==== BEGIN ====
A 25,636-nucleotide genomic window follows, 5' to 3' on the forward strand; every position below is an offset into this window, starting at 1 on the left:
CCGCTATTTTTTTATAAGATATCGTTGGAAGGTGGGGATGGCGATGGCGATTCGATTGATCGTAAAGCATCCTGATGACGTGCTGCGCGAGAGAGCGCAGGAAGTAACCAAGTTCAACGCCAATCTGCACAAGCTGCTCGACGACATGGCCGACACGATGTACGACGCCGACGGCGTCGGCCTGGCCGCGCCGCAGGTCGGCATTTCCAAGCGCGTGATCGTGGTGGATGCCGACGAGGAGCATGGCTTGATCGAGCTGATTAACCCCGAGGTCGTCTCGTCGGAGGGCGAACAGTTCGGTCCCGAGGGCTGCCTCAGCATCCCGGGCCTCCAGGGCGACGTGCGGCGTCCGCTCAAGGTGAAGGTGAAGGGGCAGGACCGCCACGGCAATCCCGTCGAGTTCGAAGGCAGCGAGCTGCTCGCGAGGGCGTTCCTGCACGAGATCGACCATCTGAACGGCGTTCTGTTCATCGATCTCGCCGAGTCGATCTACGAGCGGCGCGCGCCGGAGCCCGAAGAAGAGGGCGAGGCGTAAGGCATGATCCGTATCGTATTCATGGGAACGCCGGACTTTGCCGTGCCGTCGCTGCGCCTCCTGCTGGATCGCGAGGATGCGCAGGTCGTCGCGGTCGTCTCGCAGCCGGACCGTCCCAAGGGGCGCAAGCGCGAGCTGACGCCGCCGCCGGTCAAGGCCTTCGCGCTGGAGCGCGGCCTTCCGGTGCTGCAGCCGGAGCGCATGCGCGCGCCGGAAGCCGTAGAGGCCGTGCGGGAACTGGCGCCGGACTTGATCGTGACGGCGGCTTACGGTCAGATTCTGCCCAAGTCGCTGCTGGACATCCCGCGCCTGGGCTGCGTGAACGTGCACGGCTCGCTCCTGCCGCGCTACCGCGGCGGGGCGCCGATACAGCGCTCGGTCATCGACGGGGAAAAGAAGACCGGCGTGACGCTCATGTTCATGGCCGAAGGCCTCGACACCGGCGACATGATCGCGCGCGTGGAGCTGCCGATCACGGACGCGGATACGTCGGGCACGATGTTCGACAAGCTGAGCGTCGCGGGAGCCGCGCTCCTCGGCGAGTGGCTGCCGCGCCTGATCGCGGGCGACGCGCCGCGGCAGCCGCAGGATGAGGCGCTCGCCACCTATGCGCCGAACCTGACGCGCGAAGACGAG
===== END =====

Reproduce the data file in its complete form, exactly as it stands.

A 25,636-nucleotide genomic window follows, 5' to 3' on the forward strand; every position below is an offset into this window, starting at 1 on the left:
CCGCTATTTTTTTATAAGATATCGTTGGAAGGTGGGGATGGCGATGGCGATTCGATTGATCGTAAAGCATCCTGATGACGTGCTGCGCGAGAGAGCGCAGGAAGTAACCAAGTTCAACGCCAATCTGCACAAGCTGCTCGACGACATGGCCGACACGATGTACGACGCCGACGGCGTCGGCCTGGCCGCGCCGCAGGTCGGCATTTCCAAGCGCGTGATCGTGGTGGATGCCGACGAGGAGCATGGCTTGATCGAGCTGATTAACCCCGAGGTCGTCTCGTCGGAGGGCGAACAGTTCGGTCCCGAGGGCTGCCTCAGCATCCCGGGCCTCCAGGGCGACGTGCGGCGTCCGCTCAAGGTGAAGGTGAAGGGGCAGGACCGCCACGGCAATCCCGTCGAGTTCGAAGGCAGCGAGCTGCTCGCGAGGGCGTTCCTGCACGAGATCGACCATCTGAACGGCGTTCTGTTCATCGATCTCGCCGAGTCGATCTACGAGCGGCGCGCGCCGGAGCCCGAAGAAGAGGGCGAGGCGTAAGGCATGATCCGTATCGTATTCATGGGAACGCCGGACTTTGCCGTGCCGTCGCTGCGCCTCCTGCTGGATCGCGAGGATGCGCAGGTCGTCGCGGTCGTCTCGCAGCCGGACCGTCCCAAGGGGCGCAAGCGCGAGCTGACGCCGCCGCCGGTCAAGGCCTTCGCGCTGGAGCGCGGCCTTCCGGTGCTGCAGCCGGAGCGCATGCGCGCGCCGGAAGCCGTAGAGGCCGTGCGGGAACTGGCGCCGGACTTGATCGTGACGGCGGCTTACGGTCAGATTCTGCCCAAGTCGCTGCTGGACATCCCGCGCCTGGGCTGCGTGAACGTGCACGGCTCGCTCCTGCCGCGCTACCGCGGCGGGGCGCCGATACAGCGCTCGGTCATCGACGGGGAAAAGAAGACCGGCGTGACGCTCATGTTCATGGCCGAAGGCCTCGACACCGGCGACATGATCGCGCGCGTGGAGCTGCCGATCACGGACGCGGATACGTCGGGCACGATGTTCGACAAGCTGAGCGTCGCGGGAGCCGCGCTCCTCGGCGAGTGGCTGCCGCGCCTGATCGCGGGCGACGCGCCGCGGCAGCCGCAGGATGAGGCGCTCGCCACCTATGCGCCGAACCTGACGCGCGAAGACGAG